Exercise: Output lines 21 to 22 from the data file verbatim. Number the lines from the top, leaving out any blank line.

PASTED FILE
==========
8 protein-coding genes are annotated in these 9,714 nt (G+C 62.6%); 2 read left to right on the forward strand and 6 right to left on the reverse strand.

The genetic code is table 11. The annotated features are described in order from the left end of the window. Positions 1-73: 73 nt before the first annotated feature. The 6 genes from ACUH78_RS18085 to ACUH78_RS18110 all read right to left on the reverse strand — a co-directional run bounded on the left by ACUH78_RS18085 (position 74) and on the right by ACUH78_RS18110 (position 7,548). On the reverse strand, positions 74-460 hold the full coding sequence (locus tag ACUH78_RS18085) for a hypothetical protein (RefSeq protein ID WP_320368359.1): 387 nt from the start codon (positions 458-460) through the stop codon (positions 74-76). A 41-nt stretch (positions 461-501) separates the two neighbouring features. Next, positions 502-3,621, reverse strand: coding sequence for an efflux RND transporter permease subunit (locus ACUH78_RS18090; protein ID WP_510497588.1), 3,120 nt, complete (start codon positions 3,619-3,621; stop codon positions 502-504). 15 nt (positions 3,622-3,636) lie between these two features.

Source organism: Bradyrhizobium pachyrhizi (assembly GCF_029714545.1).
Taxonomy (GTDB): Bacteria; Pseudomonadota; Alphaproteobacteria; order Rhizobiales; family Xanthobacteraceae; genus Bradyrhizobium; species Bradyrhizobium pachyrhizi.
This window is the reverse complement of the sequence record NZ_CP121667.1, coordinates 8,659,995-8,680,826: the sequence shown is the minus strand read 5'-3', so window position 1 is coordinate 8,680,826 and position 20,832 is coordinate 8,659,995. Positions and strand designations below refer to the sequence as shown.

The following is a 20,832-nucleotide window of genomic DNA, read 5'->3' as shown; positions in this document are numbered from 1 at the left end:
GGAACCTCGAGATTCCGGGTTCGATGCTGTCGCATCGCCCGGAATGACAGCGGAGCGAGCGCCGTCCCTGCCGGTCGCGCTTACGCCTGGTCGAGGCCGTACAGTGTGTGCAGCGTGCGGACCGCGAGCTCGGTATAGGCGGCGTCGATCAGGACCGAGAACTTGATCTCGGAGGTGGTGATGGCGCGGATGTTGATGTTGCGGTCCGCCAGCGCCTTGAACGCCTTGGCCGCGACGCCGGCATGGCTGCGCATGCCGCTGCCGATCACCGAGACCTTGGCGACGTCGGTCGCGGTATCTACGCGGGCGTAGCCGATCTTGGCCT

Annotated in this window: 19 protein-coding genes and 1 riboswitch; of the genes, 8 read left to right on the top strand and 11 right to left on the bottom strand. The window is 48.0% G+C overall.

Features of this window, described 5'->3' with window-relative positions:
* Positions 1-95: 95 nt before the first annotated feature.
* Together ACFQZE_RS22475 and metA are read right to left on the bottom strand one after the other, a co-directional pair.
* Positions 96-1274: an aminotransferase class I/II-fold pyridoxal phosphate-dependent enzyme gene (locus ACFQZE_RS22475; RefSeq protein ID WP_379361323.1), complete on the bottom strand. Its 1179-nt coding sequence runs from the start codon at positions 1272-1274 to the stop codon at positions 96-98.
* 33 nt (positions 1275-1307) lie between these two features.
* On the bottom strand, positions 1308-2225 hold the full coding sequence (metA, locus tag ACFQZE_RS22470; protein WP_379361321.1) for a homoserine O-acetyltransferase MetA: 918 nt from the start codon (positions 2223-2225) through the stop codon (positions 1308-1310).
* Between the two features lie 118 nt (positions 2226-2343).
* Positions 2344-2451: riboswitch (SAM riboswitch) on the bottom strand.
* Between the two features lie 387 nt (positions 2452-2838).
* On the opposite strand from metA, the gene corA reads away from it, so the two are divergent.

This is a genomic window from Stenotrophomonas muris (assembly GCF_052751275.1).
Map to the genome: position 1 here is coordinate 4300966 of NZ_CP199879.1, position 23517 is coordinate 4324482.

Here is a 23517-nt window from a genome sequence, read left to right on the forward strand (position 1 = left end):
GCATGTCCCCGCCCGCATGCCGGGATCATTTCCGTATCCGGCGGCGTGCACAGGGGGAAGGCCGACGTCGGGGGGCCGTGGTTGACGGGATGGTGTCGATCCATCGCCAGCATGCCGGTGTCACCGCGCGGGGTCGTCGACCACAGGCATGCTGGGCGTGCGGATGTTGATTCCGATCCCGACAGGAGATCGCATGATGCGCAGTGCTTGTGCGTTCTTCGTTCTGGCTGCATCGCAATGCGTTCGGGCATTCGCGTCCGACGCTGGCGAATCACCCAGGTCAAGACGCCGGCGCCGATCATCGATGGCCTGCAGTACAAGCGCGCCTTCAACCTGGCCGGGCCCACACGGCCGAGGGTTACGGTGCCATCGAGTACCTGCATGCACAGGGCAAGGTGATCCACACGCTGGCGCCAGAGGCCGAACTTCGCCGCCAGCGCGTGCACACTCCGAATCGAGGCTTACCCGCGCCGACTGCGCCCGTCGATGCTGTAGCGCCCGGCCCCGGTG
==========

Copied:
Here is a 23517-nt window from a genome sequence, read left to right on the forward strand (position 1 = left end):
GCATGTCCCCGCCCGCATGCCGGGATCATTTCCGTATCCGGCGGCGTGCACAGGGGGAAGGCCGACGTCGGGGGGCCGTGGTTGACGGGATGGTGTCGATCCATCGCCAGCATGCCGGTGTCACCGCGCGGGGTCGTCGACCACAGGCATGCTGGGCGTGCGGATGTTGATTCCGATCCCGACAGGAGATCGCATGATGCGCAGTGCTTGTGCGTTCTTCGTTCTGGCTGCATCGCAATGCGTTCGGGCATTCGCGTCCGACGCTGGCGAATCACCCAGGTCAAGACGCCGGCGCCGATCATCGATGGCCTGCAGTACAAGCGCGCCTTCAACCTGGCCGGGCCCACACGGCCGAGGGTTACGGTGCCATCGAGTACCTGCATGCACAGGGCAAGGTGATCCACACGCTGGCGCCAGAGGCCGAACTTCGCCGCCAGCGCGTGCACACTCCGAATCGAGGCTTACCCGCGCCGACTGCGCCCGTCGATGCTGTAGCGCCCGGCCCCGGTG